Dolphin dies after being passed around on beach for photographs
Beachgoers surround a dolphin in Santa Teresita, Argentina. (Facebook/Hernan Coria)
Published Thursday, February 18, 2016 9:14AM EST
The death of a small, long-nosed dolphin at the hands of a group of beachgoers has prompted a warning from the Wildlife Foundation in Argentina.
According to the foundation, at least one Franciscana dolphin died after it was scooped up from the shore and paraded along the beach in Santa Teresita, Argentina.
Images on social media show visitors at the beach crowding around the small mammal and lifting it up to pet and photograph it.
A caption alongside the photos says the dolphin was the second mammal to wash up on the beach that day.
In a notice published on Tuesday, the wildlife foundation says at least one dolphin died in the photo-taking frenzy.
The foundation says the animal's death should serve a reminder that beached dolphins cannot survive out of water, and that they need to be returned to the ocean as soon as possible.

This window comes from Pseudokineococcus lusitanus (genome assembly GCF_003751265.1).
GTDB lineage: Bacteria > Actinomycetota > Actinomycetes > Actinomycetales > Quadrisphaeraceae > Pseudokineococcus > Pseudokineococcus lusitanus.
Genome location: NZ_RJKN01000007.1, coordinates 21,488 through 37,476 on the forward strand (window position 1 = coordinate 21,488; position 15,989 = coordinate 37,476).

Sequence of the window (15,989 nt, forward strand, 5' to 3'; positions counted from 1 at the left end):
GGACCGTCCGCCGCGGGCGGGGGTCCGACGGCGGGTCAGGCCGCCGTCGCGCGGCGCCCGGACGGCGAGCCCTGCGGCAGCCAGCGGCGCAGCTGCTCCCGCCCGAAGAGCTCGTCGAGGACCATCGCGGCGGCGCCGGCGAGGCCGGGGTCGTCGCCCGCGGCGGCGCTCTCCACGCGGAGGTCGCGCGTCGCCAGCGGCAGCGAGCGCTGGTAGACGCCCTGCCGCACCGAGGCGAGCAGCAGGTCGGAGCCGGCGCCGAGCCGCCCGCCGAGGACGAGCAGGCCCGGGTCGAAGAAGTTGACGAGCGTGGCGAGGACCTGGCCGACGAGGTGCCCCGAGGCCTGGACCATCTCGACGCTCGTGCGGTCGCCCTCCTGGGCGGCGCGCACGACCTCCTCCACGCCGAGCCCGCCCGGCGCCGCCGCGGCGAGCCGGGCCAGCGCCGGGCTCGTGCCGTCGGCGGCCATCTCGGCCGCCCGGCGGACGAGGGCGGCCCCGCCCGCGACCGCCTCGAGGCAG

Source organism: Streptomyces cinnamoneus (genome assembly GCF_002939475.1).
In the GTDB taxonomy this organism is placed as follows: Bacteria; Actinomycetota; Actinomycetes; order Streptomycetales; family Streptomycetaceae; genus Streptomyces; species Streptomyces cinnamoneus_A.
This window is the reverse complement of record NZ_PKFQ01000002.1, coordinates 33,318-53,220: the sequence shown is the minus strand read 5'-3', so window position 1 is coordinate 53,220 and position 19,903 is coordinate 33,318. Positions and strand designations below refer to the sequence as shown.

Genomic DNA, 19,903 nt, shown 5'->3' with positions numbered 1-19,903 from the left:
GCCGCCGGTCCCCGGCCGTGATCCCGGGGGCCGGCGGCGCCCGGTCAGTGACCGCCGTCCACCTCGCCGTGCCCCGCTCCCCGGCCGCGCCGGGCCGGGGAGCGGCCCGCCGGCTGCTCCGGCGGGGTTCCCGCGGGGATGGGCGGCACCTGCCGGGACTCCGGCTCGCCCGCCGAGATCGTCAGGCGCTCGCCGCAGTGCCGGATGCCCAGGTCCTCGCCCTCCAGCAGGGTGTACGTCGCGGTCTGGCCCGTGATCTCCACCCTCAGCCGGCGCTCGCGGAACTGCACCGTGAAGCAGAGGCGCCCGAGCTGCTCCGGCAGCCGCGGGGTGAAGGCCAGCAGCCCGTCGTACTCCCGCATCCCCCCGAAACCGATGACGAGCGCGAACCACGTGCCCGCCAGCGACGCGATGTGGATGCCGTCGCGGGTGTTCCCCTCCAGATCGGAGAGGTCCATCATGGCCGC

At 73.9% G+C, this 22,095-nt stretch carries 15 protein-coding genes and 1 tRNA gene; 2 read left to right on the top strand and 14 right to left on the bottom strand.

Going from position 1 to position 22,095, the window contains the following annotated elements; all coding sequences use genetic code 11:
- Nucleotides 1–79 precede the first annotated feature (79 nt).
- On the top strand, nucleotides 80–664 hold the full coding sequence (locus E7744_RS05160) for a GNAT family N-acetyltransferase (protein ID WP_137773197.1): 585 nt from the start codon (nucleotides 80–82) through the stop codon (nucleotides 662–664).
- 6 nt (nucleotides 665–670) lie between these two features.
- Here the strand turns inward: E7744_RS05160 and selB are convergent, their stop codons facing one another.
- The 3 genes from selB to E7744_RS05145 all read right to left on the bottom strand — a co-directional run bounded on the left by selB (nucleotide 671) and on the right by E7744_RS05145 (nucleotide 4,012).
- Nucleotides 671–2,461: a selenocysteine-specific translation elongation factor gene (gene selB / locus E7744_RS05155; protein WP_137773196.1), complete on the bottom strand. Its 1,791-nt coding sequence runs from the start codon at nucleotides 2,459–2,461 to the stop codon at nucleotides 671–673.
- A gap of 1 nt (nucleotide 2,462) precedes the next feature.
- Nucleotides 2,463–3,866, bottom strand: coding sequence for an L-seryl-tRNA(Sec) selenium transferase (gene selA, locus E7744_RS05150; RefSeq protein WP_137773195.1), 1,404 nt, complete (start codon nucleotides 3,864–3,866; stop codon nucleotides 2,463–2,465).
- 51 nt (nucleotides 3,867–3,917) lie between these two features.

Franciscana dolphins, which are also known as Franciscan or Plata dolphins, only grow to be about 1.3 to 1.7 metres long, and their slender noses can make up as much as 15 per cent of their body length, the Whale and Dolphin Conservation charity says.
The small mammals are named after Franciscan monks, because the animal's brown-toned skin resembles the monks' habits.
Franciscana dolphins are found along the east coast of Brazil, Uruguay and Argentina, and the International Union for Conservation of Nature has classified the species as "vulnerable" since 2008.
According to the conservation union, the biggest threat to the Franciscana dolphin population is accidental death in gillnet fisheries.